Houston We Have A Problem 132, 27/11/10
Eliminating Spam and Shorter Addresses
I keep getting an email from a friend, there’s
no subject but when I open it, it shows a strange web address http://bit.ly/xxxx
(actual address removed). When asked he says he doesn't know anything about it.
I delete each time but it keeps coming. How do I stop it?
Keith Fry, by email
It’s Spam and bit.ly is a shortened web address
or URL (more about that in a moment) that leads to a site selling certain
well-known pharmaceutical products. The messages could be coming from your
friend’s computer if it is infected by a Spambot virus. You should warn him and
ask him to run a malware scan, and this is a good opportunity to test drive a
new free Malicious Removal tool from Microsoft, as well as old favourites like
AdAware, Spybot and Malwarebytes. You’ll find links to them all at http://goo.gl/CZ3A. Otherwise it’s coming from
another infected PC, with yours and your friend’s email addresses on its
contact list. If so there’s not much you can do about it apart, apart from
installing a Spam Filter. Mailwasher is a good place to start, it’s free and
effective and you’ll find the download link at: http://goo.gl/tc9C.
Back to URL shortening, which has been
troubling a few readers recently. As the web expands so too have web addresses
or URLs (uniform resource locators) and it’s not unusual for some of them to
run to 20 or more characters. If you make a mistake you will end up on a ‘404
Address not found’ page, or worse. To reduce the risk, and save ink, we use a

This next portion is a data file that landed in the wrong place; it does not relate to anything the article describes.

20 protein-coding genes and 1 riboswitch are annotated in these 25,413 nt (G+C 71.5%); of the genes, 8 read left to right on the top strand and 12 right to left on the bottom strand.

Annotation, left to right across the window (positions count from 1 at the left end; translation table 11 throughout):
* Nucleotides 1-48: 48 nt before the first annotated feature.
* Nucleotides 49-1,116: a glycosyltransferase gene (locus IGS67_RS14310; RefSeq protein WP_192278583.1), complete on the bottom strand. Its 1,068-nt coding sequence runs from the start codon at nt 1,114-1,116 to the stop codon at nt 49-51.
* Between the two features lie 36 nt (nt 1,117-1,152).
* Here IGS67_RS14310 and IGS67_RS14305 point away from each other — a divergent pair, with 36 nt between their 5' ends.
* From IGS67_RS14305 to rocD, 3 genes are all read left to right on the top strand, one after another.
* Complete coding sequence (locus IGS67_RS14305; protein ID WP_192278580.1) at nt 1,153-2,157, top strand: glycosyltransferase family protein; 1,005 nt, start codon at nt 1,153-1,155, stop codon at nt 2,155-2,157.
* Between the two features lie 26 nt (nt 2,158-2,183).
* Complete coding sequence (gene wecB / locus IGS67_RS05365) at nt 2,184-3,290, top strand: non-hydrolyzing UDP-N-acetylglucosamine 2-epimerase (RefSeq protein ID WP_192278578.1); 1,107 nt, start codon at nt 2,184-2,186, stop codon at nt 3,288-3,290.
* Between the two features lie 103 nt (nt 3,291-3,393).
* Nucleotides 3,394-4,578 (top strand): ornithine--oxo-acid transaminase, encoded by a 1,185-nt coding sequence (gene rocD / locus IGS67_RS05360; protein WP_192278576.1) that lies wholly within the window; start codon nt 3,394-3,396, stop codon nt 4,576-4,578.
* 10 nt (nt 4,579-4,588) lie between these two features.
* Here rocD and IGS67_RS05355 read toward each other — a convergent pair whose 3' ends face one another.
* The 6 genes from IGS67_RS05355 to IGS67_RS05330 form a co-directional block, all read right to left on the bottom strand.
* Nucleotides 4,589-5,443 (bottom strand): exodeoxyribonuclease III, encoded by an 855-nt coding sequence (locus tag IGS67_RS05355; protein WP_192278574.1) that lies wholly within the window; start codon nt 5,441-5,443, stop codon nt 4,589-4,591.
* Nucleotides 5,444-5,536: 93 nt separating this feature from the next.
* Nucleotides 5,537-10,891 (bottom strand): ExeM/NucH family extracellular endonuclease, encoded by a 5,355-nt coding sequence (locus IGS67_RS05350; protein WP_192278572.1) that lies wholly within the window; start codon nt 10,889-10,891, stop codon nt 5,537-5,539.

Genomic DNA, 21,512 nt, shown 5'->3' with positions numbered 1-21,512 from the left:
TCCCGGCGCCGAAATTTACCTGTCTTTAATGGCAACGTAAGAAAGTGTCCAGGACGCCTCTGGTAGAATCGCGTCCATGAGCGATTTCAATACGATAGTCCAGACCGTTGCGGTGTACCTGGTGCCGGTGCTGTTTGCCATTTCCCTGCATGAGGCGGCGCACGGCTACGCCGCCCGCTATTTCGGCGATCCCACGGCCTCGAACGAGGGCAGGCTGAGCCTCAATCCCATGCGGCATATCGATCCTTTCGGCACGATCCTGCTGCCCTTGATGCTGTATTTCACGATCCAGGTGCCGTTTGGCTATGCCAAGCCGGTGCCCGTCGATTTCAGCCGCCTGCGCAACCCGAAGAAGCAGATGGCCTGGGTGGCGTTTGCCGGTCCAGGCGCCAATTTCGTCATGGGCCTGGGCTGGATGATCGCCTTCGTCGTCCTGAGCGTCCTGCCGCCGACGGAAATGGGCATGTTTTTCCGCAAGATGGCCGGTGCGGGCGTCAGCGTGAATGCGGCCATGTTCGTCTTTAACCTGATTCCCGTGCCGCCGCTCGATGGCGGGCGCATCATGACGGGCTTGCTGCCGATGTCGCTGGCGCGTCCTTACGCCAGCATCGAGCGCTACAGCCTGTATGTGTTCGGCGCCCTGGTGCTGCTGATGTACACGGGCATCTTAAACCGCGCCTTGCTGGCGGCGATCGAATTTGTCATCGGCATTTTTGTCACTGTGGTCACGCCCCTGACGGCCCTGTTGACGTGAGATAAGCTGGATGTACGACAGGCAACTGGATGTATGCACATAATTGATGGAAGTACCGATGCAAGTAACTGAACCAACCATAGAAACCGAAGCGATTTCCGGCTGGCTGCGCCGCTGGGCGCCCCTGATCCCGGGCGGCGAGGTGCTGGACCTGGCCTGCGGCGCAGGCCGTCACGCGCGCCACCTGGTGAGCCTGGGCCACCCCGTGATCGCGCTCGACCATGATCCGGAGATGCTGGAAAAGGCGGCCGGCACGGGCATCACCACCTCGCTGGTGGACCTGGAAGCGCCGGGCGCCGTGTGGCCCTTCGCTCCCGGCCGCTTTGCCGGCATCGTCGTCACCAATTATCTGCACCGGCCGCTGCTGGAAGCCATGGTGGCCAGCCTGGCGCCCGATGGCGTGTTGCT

web-based shortening service that converts long web address into a shorthand
code of just five or six characters. Tiny.URL (http://tinyurl.com/)
was one of the first and is the best-known web shortener; Bit.ly (http://bit.ly/) is another and they both work really
well. Try it for yourself, they are both free to use.
The trouble is spammers, like the one just
mentioned now use URL shorteners to avoid detection. Several security programs
have begun rejecting tinyurls and bit.ly addresses as malicious, even though
most shortened URLs are entirely legitimate. We are now trying out the new
Google URL Shortener (http://goo.gl/), which works
well and should provide some temporary relief though inevitably that too will
be hit by the spammers but for the moment it seems to be reasonably unaffected.
It’s All Greek
Is it possible to download free software to
translate a document from Greek to English?
Divna McLean, by email
If the document is important and has
significant legal, financial or technical content then you would be better off
paying for the services of a human professional. On the other hand if you just
want to get the gist of what it has to say then Google Translate (http://goo.gl/n1yM) and Microsoft’s Bing
Translator (http://goo.gl/MNsQ) do a pretty
good job. They are both free and can handle quite large documents, though Bing
Translator seems to run out of puff after around 1400 words. Yahoo’s Babel Fish